WUWM: Environmental Reporting

Many of us are environmentally aware — many recycle, some conserve water, you might ride a bike to work. But we do face profound environmental challenges.

Help WUWM’s Environmental Reporter Susan Bence dig deeper into the issues you are most concerned about.

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Chuck Quirmbach

The Milwaukee area just came through a bout of long, hard rain. When the deep tunnel capacity was maxed out on Sunday, the Milwaukee Metropolitan Sewerage District (MMSD) made the tough call to release combined sewer water to Milwaukee waterways which flow into Lake Michigan.

Troye Fox / UWM Photo Services

Coronavirus is a respiratory virus, but a Milwaukee researcher is looking for signs of the virus somewhere you may not expect: human waste.

For years, scientist Sandra McLellan’s team has been tracking bacteria that can impact public health. McLellan is a professor at UWM’s School of Freshwater Sciences.

READ: South Shore Beach Goes Green For Science

Erica Heisdorf Bisquerra

Climate change poses daunting threats to every facet and form of life. The Great Lakes region is expected to be hit by an increase in heat waves, flooding and severe storms.

Climate change disproportionately impacts people already grappling with obstacles, particularly in urban areas.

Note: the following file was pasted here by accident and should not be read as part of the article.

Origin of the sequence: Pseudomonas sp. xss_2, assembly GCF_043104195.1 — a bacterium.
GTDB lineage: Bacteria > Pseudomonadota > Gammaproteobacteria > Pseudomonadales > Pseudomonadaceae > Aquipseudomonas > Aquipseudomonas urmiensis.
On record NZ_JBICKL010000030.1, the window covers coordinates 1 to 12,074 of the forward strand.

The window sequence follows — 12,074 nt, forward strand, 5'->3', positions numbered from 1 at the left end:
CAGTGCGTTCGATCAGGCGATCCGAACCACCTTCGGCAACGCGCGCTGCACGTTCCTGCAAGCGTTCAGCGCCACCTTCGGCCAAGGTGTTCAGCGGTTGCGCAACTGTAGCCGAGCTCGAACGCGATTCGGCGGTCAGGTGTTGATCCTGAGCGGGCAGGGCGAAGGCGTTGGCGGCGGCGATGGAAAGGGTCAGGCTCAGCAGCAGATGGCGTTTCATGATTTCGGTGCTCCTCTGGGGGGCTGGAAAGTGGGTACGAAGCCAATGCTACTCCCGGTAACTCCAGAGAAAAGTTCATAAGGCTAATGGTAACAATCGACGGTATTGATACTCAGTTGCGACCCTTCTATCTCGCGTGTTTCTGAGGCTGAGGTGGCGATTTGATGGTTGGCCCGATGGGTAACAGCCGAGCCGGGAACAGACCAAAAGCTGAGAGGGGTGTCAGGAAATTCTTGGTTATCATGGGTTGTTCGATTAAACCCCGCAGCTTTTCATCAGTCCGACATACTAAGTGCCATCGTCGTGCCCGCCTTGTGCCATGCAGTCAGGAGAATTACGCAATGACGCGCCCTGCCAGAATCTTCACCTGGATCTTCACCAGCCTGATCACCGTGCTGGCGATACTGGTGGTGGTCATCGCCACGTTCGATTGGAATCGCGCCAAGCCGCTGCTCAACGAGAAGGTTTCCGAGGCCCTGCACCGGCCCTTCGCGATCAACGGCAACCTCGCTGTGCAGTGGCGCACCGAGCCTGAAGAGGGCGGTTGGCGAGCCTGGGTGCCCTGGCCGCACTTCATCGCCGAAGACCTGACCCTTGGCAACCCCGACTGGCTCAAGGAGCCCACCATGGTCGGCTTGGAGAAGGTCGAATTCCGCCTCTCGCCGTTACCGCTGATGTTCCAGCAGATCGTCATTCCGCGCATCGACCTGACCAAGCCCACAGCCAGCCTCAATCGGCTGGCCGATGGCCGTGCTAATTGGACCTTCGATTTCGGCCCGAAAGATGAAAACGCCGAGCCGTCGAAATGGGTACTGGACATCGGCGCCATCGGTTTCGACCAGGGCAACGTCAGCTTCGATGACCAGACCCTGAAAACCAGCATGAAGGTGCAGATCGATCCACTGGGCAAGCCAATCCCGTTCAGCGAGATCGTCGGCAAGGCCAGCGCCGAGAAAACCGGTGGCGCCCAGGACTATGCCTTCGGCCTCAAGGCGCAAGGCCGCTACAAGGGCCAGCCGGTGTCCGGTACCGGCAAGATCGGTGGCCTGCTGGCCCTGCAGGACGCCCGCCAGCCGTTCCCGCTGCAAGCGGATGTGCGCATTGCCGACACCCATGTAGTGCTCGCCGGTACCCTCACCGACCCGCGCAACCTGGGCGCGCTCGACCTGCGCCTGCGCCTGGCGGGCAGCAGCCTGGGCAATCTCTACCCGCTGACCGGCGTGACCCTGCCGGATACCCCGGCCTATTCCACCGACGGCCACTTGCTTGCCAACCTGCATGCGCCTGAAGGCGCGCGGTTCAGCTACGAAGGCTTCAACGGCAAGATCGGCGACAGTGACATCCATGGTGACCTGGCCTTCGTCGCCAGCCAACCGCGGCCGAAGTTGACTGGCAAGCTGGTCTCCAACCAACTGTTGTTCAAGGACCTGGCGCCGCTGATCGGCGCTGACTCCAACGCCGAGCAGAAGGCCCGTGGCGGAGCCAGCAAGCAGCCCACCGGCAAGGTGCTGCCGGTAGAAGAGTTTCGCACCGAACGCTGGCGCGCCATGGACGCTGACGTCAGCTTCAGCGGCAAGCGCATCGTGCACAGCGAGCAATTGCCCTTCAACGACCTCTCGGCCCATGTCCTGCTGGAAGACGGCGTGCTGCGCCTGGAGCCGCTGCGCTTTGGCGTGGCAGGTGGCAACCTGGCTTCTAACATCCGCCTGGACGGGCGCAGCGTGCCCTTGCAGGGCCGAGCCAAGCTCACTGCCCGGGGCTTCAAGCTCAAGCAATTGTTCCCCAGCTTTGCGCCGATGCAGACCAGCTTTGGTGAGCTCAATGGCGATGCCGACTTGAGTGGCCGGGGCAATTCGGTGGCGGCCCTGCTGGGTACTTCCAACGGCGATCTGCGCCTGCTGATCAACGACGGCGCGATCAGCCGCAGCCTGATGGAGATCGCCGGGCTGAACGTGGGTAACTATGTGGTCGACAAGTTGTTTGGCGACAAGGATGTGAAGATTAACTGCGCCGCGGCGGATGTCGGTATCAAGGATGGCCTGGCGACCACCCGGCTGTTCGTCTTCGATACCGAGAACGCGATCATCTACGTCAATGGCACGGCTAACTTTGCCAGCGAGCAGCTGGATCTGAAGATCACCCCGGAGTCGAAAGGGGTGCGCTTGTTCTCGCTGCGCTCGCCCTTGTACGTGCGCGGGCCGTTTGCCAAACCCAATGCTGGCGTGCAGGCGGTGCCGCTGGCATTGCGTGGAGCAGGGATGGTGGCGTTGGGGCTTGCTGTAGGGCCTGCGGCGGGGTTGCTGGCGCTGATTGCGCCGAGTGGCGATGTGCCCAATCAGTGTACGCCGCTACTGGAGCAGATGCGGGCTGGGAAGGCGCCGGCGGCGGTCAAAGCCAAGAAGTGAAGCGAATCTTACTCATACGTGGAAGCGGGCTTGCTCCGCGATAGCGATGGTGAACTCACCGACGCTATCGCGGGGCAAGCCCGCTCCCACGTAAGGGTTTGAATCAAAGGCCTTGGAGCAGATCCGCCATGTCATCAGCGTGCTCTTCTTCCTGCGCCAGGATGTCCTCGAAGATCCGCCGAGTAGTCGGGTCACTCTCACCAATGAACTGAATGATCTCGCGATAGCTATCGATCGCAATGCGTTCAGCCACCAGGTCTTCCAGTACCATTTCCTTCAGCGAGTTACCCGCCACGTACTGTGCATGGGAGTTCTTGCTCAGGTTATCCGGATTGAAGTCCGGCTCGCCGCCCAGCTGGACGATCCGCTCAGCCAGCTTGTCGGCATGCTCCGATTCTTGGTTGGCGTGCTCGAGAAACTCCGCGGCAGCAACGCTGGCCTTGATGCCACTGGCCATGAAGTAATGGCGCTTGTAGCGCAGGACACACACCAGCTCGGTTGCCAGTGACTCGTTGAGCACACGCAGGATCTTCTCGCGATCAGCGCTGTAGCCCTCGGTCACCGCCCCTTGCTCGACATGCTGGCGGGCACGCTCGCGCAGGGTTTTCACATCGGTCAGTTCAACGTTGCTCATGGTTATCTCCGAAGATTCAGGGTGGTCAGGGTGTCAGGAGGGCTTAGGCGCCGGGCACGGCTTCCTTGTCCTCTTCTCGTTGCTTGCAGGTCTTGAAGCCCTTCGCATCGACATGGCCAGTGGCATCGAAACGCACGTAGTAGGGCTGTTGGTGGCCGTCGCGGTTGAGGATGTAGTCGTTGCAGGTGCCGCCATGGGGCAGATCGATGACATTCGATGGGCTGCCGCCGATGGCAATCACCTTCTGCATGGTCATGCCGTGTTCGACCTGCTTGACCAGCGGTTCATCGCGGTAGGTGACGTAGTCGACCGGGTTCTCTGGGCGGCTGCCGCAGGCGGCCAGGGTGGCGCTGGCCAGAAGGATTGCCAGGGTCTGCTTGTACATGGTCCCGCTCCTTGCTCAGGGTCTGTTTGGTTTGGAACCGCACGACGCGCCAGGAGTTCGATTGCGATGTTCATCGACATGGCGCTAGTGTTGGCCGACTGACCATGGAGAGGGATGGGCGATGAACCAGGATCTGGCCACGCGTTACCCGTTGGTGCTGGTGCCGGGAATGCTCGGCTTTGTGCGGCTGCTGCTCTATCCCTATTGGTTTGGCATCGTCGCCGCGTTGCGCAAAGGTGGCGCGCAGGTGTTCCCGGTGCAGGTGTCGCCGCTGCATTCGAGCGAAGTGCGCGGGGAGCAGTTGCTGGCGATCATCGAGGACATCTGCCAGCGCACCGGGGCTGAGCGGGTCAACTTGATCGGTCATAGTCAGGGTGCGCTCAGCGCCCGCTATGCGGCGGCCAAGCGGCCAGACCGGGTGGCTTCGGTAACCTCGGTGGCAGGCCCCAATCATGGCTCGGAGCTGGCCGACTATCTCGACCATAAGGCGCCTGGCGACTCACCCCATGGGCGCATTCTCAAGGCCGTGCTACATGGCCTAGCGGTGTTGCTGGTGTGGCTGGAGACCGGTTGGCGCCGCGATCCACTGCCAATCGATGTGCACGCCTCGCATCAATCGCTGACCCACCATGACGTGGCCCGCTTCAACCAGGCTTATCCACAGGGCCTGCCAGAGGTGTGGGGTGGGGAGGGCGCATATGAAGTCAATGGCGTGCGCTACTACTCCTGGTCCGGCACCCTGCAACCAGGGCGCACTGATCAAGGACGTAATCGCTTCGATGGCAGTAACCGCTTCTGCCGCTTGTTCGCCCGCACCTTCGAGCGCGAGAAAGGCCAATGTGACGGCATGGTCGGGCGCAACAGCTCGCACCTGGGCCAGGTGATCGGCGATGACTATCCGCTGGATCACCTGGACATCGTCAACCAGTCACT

Walnut Way would appear to fit that description. The 30-block section of Milwaukee, 2 miles northwest of downtown falls within the Lindsay Heights neighborhood.

Spencer Platt / Getty Images

The National Oceanic and Atmospheric Administration (NOAA) released a new database earlier this month. It’s called Nature’s Archives, and NOAA says it’s the most comprehensive temperature change database ever assembled.

Library of Congress

Fifty years ago on Wednesday, the first Earth Day kicked off with a huge bang. An estimated 20 million people rallied to the call to protect our most fundamental resources: land, water, and air.

Its founder, Gaylord Nelson, served as Wisconsin governor before moving on to the U.S. Senate. Here's an excerpt from his 1970 speech delivered at MATC in Milwaukee on the eve of the first Earth Day:

Melissa Tashjian

A few years ago, the city of Milwaukee launched a curbside organics pick-up pilot for households to sign up to recieve a special bin to toss yard waste and food scraps.

In 2016, 500 families signed up — now that number's at 519 — primarily in the Bay View, East Side and Riverwest neighborhoods. 

Michele Woodford

The presence of gray wolves in Wisconsin is considered a success story. The wolf is native to the Great Lakes and other parts of the U.S., but by the 1950s, the population was teetering on extinction. The gray wolf was placed on the federal endangered species list in 1975. By 2012, its numbers had rebounded and the gray wolf was taken off the list.

Spencer Platt / Getty Images

The new coronavirus is crippling countries around the world, forcing major cities into lockdown. Production has slowed, as some businesses have had to pause. The sluggish commercial climate along with travel restrictions have led to a drop in air pollution.